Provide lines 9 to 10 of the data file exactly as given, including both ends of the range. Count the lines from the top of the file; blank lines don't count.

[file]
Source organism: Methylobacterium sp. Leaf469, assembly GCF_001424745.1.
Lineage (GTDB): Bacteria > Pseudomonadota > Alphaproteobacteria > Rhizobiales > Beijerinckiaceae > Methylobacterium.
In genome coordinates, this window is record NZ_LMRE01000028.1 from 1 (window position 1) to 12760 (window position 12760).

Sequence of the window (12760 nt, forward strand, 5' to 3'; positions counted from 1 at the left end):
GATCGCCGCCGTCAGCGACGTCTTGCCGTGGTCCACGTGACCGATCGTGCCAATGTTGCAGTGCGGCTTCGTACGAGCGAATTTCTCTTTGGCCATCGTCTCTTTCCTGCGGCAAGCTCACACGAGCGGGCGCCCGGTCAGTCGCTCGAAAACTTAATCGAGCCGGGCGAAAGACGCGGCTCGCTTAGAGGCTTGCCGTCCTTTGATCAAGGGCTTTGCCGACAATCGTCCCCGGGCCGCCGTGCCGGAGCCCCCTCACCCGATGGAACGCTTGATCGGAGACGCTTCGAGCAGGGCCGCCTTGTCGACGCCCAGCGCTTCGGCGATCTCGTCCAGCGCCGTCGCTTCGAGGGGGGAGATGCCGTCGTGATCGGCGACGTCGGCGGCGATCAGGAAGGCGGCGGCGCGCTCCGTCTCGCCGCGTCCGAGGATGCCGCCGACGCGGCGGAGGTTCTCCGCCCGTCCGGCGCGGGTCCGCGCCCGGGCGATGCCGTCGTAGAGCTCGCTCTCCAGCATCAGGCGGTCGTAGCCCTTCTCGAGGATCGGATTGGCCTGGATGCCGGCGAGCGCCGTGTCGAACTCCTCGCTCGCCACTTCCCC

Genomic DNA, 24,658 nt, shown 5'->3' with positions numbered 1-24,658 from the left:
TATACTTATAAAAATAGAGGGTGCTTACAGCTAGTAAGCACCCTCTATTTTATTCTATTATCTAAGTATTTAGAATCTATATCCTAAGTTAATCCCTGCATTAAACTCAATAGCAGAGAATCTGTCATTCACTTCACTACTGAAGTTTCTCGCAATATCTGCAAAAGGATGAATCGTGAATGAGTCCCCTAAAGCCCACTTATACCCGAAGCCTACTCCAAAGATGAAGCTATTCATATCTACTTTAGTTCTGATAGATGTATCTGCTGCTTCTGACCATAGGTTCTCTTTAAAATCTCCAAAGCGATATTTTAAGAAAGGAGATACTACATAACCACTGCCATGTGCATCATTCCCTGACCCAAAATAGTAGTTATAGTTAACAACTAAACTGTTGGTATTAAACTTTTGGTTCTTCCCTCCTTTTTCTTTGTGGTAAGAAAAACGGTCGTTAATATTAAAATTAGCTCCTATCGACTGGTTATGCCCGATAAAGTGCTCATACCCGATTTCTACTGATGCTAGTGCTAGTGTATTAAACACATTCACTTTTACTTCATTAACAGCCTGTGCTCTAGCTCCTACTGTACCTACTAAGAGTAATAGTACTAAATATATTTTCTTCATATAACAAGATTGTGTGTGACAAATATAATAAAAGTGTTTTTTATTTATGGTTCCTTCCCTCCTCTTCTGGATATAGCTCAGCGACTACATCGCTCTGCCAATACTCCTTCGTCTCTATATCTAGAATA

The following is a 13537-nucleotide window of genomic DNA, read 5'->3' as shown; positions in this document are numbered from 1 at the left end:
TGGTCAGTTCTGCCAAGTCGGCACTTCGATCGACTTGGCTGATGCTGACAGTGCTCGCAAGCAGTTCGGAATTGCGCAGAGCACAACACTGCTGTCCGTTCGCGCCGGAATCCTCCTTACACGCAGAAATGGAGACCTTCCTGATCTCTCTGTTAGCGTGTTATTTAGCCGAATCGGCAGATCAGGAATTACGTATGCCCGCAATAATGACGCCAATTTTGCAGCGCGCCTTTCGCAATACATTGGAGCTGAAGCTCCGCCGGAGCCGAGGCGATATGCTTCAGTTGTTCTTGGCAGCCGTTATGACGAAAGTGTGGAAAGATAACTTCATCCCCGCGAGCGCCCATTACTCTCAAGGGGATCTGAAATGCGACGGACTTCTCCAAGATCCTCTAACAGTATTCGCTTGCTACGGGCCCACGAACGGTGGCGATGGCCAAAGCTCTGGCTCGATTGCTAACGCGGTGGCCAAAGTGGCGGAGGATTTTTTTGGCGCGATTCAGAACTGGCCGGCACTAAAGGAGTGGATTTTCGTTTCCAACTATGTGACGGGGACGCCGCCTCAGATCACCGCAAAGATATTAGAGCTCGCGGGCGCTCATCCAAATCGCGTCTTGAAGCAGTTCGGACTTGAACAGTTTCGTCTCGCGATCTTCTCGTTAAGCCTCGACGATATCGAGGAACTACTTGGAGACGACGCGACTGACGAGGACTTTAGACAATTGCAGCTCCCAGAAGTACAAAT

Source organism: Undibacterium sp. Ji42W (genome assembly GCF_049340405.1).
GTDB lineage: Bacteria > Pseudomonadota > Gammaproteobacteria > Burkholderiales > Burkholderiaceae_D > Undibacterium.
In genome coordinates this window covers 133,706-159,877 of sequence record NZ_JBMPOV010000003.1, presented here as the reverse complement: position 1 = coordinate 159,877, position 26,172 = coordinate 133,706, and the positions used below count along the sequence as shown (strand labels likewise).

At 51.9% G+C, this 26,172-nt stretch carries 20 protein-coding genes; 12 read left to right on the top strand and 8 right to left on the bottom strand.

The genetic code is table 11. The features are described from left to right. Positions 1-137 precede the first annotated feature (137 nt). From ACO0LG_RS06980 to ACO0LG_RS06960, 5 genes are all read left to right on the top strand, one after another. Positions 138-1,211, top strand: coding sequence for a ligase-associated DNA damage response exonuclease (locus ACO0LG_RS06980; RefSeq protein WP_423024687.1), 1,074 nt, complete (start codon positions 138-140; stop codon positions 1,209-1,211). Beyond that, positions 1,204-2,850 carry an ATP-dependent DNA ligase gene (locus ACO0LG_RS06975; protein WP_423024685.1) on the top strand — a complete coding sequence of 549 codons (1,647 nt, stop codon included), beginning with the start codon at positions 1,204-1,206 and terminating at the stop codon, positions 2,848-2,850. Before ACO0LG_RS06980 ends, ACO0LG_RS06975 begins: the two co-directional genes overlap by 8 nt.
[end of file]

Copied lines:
TGGTCAGTTCTGCCAAGTCGGCACTTCGATCGACTTGGCTGATGCTGACAGTGCTCGCAAGCAGTTCGGAATTGCGCAGAGCACAACACTGCTGTCCGTTCGCGCCGGAATCCTCCTTACACGCAGAAATGGAGACCTTCCTGATCTCTCTGTTAGCGTGTTATTTAGCCGAATCGGCAGATCAGGAATTACGTATGCCCGCAATAATGACGCCAATTTTGCAGCGCGCCTTTCGCAATACATTGGAGCTGAAGCTCCGCCGGAGCCGAGGCGATATGCTTCAGTTGTTCTTGGCAGCCGTTATGACGAAAGTGTGGAAAGATAACTTCATCCCCGCGAGCGCCCATTACTCTCAAGGGGATCTGAAATGCGACGGACTTCTCCAAGATCCTCTAACAGTATTCGCTTGCTACGGGCCCACGAACGGTGGCGATGGCCAAAGCTCTGGCTCGATTGCTAACGCGGTGGCCAAAGTGGCGGAGGATTTTTTTGGCGCGATTCAGAACTGGCCGGCACTAAAGGAGTGGATTTTCGTTTCCAACTATGTGACGGGGACGCCGCCTCAGATCACCGCAAAGATATTAGAGCTCGCGGGCGCTCATCCAAATCGCGTCTTGAAGCAGTTCGGACTTGAACAGTTTCGTCTCGCGATCTTCTCGTTAAGCCTCGACGATATCGAGGAACTACTTGGAGACGACGCGACTGACGAGGACTTTAGACAATTGCAGCTCCCAGAAGTACAAAT

Source organism: Undibacterium sp. Ji42W (genome assembly GCF_049340405.1).